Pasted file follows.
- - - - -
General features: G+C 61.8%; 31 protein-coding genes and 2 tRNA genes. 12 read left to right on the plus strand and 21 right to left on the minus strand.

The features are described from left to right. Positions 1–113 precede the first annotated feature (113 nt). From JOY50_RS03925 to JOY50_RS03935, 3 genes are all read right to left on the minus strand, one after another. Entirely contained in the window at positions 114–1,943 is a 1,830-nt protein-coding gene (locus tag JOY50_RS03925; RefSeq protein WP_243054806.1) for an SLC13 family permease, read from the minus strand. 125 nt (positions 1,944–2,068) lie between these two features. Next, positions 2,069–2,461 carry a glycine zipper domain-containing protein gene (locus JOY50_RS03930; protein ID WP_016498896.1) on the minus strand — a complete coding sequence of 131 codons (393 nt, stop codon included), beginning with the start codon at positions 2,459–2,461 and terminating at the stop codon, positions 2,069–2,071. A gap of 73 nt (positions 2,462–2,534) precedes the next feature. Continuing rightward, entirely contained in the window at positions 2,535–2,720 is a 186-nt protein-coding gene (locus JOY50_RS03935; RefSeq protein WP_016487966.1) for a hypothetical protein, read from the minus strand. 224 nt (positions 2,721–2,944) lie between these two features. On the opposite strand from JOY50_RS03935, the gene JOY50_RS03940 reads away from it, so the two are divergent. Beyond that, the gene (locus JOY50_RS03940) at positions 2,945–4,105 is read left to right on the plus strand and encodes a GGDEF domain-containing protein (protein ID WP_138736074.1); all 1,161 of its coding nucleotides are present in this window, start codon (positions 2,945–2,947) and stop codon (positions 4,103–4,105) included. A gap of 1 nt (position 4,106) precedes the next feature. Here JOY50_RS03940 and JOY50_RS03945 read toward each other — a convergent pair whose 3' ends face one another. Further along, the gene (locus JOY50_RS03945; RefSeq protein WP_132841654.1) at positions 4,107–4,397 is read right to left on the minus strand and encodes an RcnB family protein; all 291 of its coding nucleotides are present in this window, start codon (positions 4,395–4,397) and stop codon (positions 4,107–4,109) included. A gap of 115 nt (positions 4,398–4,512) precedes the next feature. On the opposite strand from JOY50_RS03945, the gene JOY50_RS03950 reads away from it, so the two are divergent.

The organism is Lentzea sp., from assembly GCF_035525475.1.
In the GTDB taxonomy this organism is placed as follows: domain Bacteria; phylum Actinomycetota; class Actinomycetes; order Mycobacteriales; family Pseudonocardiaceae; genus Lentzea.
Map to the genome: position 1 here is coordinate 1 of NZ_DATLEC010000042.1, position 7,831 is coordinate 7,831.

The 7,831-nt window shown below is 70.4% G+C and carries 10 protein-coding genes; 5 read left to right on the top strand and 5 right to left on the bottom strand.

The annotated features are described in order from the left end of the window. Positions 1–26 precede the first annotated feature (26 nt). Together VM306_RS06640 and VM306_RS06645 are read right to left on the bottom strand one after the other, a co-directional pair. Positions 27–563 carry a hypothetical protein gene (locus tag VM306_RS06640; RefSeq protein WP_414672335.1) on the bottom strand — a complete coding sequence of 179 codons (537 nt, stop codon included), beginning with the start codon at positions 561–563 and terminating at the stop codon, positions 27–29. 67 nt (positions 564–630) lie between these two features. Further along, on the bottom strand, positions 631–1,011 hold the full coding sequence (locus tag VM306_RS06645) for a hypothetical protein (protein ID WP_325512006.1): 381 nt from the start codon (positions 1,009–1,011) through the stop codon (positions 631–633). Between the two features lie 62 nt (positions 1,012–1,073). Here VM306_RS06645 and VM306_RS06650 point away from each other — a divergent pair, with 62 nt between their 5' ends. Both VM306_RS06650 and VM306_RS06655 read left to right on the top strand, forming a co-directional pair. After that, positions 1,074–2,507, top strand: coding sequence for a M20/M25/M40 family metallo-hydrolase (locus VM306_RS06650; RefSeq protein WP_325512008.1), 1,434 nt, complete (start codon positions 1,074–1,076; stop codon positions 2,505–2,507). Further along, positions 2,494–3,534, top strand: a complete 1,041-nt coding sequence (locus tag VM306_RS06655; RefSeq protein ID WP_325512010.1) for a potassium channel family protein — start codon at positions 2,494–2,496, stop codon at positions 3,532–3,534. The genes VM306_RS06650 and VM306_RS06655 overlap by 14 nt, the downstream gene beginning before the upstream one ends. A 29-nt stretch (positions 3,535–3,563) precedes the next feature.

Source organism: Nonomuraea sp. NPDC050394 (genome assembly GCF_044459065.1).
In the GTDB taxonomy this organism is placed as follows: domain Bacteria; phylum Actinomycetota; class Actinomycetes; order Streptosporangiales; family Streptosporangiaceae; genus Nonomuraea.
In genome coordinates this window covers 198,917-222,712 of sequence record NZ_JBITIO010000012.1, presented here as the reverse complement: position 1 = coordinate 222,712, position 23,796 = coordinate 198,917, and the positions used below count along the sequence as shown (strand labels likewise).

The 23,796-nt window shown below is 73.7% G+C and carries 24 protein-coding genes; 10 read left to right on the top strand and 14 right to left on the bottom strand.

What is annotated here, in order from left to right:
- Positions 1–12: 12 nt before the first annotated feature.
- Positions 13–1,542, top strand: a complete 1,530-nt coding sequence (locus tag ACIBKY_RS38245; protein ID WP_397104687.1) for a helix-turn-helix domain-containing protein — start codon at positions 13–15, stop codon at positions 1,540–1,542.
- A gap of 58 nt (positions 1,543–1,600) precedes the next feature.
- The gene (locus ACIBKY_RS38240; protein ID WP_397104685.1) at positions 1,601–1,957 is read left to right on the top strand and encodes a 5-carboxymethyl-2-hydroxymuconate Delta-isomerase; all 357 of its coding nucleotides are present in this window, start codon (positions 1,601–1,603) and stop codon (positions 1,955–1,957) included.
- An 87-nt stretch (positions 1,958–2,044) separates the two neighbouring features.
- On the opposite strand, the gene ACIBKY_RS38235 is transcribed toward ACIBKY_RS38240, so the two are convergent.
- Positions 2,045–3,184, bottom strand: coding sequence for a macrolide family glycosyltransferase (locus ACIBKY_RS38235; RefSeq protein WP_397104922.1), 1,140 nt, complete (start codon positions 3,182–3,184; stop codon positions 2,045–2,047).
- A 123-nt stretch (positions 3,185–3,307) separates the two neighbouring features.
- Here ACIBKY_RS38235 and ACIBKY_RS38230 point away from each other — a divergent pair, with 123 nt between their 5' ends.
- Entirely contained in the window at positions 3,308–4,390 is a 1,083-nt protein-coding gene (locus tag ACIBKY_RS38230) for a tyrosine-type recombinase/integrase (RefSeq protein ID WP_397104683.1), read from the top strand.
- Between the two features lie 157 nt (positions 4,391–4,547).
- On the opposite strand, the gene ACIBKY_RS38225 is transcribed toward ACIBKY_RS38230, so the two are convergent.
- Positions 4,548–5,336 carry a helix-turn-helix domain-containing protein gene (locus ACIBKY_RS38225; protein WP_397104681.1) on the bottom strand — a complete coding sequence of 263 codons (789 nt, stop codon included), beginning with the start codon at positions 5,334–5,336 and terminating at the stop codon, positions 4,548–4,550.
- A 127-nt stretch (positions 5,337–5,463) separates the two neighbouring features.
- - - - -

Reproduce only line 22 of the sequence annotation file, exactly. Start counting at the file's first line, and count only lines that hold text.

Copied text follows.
- Entirely contained in the window at positions 3,308–4,390 is a 1,083-nt protein-coding gene (locus tag ACIBKY_RS38230) for a tyrosine-type recombinase/integrase (RefSeq protein ID WP_397104683.1), read from the top strand.